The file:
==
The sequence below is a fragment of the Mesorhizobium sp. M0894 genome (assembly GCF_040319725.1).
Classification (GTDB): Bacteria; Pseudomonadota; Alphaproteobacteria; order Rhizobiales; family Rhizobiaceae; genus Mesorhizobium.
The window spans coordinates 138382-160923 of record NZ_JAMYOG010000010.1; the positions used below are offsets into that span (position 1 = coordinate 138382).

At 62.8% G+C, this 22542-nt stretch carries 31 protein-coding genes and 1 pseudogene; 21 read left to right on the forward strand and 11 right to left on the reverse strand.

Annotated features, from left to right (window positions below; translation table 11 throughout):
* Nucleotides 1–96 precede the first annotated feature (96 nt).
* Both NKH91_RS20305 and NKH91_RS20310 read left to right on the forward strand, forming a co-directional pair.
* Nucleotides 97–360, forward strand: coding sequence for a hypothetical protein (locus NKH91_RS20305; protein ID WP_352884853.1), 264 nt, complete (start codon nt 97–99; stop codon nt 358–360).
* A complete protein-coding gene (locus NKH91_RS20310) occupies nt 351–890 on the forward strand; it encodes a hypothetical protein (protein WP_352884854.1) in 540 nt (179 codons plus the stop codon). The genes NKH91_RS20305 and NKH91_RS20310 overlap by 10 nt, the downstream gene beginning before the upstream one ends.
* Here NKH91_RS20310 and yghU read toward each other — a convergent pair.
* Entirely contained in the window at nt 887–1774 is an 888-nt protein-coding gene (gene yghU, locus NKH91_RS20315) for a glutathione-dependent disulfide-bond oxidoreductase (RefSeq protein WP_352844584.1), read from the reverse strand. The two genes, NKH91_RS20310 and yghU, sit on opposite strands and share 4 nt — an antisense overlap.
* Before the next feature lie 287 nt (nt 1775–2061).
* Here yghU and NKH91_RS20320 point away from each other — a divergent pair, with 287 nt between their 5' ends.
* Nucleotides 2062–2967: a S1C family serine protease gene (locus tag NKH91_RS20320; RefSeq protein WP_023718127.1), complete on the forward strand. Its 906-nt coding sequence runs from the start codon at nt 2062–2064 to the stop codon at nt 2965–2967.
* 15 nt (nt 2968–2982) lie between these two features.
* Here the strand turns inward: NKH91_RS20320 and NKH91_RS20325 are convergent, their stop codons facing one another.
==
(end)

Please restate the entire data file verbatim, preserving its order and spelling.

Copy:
The sequence below is a fragment of the Mesorhizobium sp. M0894 genome (assembly GCF_040319725.1).
Classification (GTDB): Bacteria; Pseudomonadota; Alphaproteobacteria; order Rhizobiales; family Rhizobiaceae; genus Mesorhizobium.
The window spans coordinates 138382-160923 of record NZ_JAMYOG010000010.1; the positions used below are offsets into that span (position 1 = coordinate 138382).

At 62.8% G+C, this 22542-nt stretch carries 31 protein-coding genes and 1 pseudogene; 21 read left to right on the forward strand and 11 right to left on the reverse strand.

Annotated features, from left to right (window positions below; translation table 11 throughout):
* Nucleotides 1–96 precede the first annotated feature (96 nt).
* Both NKH91_RS20305 and NKH91_RS20310 read left to right on the forward strand, forming a co-directional pair.
* Nucleotides 97–360, forward strand: coding sequence for a hypothetical protein (locus NKH91_RS20305; protein ID WP_352884853.1), 264 nt, complete (start codon nt 97–99; stop codon nt 358–360).
* A complete protein-coding gene (locus NKH91_RS20310) occupies nt 351–890 on the forward strand; it encodes a hypothetical protein (protein WP_352884854.1) in 540 nt (179 codons plus the stop codon). The genes NKH91_RS20305 and NKH91_RS20310 overlap by 10 nt, the downstream gene beginning before the upstream one ends.
* Here NKH91_RS20310 and yghU read toward each other — a convergent pair.
* Entirely contained in the window at nt 887–1774 is an 888-nt protein-coding gene (gene yghU, locus NKH91_RS20315) for a glutathione-dependent disulfide-bond oxidoreductase (RefSeq protein WP_352844584.1), read from the reverse strand. The two genes, NKH91_RS20310 and yghU, sit on opposite strands and share 4 nt — an antisense overlap.
* Before the next feature lie 287 nt (nt 1775–2061).
* Here yghU and NKH91_RS20320 point away from each other — a divergent pair, with 287 nt between their 5' ends.
* Nucleotides 2062–2967: a S1C family serine protease gene (locus tag NKH91_RS20320; RefSeq protein WP_023718127.1), complete on the forward strand. Its 906-nt coding sequence runs from the start codon at nt 2062–2064 to the stop codon at nt 2965–2967.
* 15 nt (nt 2968–2982) lie between these two features.
* Here the strand turns inward: NKH91_RS20320 and NKH91_RS20325 are convergent, their stop codons facing one another.